Martin hasn't discarded his ambition to be party leader
Micheal Martin last night said he still wanted to become Fianna Fail leader in the future, despite failing in his bid to oust Taoiseach Brian Cowen.
In an interview with the Irish Independent, the former foreign affairs minister said the most important attribute of a leader was to unite a party.
Mr Martin confirmed he still has leadership ambitions whenever a vacancy arises.
"I am realistic enough to say I know the post-election scenario could be a much different scenario and I wasn't doing what I did this week with a view to the post-election scenario. That would be fanciful," he said.
Mr Martin said the personnel in the party would be different after the election.
"Every Dail that comes in is a new Dail and there's a new dynamic," he said.
But the Cork South-Central TD said he was still interested in the job into the future.
"Given that I served in many portfolios, that would be something I would be interested in," he said. Mr Martin added he had no problem with the debate about skipping a generation to pick the next leader, but age was not the only criteria in selecting a leader.
"It's not about the age of a politician that matters or the generation of a politician. I think what matters is the capacity of that politician to unite different generations to develop a new policy route and to have that capacity to dot that and to develop a road for a party. That's what counts at the end of the day," he said.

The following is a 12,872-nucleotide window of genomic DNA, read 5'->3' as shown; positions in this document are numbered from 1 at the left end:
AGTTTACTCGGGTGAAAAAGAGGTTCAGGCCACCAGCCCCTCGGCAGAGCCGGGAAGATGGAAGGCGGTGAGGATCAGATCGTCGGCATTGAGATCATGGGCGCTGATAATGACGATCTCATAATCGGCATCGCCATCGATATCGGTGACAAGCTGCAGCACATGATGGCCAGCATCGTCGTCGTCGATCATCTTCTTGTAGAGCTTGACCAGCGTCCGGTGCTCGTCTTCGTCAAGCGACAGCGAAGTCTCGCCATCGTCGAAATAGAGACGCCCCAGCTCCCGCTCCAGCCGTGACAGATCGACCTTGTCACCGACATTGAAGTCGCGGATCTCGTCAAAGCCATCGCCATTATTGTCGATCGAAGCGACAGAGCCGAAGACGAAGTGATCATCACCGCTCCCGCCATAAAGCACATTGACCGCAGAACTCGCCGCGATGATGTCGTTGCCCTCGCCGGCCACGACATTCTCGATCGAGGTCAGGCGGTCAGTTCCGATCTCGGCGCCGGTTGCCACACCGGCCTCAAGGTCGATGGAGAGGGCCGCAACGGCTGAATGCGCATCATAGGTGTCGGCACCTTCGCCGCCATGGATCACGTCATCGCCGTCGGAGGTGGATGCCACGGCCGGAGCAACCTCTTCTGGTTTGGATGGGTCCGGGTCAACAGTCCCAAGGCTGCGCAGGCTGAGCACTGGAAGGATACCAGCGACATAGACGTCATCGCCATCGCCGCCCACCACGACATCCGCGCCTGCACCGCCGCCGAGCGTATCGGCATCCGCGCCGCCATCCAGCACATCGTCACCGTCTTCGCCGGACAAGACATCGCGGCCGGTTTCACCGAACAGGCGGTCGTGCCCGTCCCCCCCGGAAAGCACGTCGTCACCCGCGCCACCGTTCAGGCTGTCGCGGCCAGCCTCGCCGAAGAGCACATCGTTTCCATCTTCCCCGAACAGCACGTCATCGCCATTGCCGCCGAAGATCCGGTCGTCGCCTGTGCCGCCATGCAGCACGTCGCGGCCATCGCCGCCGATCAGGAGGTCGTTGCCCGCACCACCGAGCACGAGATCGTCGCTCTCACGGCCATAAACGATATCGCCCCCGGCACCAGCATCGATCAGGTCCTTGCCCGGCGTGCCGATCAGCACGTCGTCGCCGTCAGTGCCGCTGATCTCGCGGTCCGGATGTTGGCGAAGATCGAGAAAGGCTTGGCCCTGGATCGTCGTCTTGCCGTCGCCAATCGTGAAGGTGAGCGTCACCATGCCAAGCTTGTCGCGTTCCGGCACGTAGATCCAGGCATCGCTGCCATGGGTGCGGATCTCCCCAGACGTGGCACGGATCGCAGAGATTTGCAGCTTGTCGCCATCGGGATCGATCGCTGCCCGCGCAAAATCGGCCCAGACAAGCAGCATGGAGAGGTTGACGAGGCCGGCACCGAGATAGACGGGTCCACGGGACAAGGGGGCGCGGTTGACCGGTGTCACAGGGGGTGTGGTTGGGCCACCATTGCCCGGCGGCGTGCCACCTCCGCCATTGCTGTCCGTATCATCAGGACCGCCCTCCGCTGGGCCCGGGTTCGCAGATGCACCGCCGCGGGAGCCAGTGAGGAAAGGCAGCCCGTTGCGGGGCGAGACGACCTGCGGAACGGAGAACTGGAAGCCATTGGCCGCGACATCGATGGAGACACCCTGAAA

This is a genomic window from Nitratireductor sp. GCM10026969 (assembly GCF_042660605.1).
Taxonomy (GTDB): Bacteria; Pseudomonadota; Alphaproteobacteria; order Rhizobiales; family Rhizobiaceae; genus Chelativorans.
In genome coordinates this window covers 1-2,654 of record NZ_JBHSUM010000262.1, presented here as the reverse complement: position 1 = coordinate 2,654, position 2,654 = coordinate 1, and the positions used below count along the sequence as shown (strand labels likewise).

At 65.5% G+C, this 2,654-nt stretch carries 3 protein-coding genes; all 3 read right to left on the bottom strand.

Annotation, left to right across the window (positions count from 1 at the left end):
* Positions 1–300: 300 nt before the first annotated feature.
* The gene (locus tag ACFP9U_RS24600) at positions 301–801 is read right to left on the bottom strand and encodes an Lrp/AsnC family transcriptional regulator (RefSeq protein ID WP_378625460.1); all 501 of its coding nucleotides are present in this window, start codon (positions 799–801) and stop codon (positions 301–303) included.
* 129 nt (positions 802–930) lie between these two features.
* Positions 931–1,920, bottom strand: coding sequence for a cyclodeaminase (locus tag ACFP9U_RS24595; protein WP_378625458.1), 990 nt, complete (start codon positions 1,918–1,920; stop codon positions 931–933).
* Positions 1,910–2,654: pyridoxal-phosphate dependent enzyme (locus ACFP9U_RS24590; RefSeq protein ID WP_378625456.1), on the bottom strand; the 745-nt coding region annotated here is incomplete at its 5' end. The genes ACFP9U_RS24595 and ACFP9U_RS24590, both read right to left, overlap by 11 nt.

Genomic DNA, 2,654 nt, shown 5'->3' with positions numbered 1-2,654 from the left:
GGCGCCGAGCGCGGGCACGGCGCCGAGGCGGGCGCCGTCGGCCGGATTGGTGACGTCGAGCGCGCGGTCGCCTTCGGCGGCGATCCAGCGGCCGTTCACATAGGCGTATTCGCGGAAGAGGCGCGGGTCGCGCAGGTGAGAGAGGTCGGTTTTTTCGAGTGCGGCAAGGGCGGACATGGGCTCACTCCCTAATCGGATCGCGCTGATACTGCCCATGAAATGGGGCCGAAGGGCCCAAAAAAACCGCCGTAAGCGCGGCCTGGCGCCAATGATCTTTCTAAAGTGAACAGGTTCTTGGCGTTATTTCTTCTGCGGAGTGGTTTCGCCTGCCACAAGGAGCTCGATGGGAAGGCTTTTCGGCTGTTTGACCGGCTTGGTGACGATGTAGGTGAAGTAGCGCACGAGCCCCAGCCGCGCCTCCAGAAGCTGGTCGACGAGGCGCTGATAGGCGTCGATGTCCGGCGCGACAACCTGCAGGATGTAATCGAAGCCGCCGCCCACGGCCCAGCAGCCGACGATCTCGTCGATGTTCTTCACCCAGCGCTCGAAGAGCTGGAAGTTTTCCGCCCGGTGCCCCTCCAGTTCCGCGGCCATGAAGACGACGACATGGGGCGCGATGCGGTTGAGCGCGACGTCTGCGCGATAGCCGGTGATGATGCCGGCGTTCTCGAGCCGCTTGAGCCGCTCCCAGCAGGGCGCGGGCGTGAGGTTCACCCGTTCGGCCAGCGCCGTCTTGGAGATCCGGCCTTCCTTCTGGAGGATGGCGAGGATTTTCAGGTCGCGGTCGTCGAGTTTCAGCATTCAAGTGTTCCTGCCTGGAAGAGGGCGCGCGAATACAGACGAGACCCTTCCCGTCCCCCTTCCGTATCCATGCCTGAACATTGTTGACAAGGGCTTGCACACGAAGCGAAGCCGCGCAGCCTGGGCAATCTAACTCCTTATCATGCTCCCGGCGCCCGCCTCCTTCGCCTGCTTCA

"Plus it's a personal capacity issue. Age alone is not the determining factor," he added.
Mr Martin accepts he will be best remembered by the public for the smoking ban but is also most proud of his work on special needs education and on research funding in his first portfolio as education minister.
"As a young minister coming into education. I had a whole platform ahead of me in terms of the programme I had in the election and it was a whirlwind two-and-a-half years and we got an awful lot done," he said.
Mr Martin accepts the smoking ban is the "iconic" policy the public will associate with him from his time as a minister.
"From the politician's point of view, I would say though that I rank the special-needs initiative up with it and I'd rank the research," he said.
Mr Martin said working on the release of Sharon Commins from her kidnapping in Sudan was "uplifting".
"That was a tremendous experience in working with the public servants across this department, the gardai and the army.
"And we just pulled together quickly as a coherent outfit that worked night day to secure Sharon's release over a three- month period.
"It was the Irish public service at its best," he said.
Following the vote of confidence in the Taoiseach and his subsequent resignation, Mr Martin said he will play a role in Fianna Fail's general election campaign on the policy and candidate promotion front, particularly in Cork.
"I am available to the party is basically what I am saying," he said.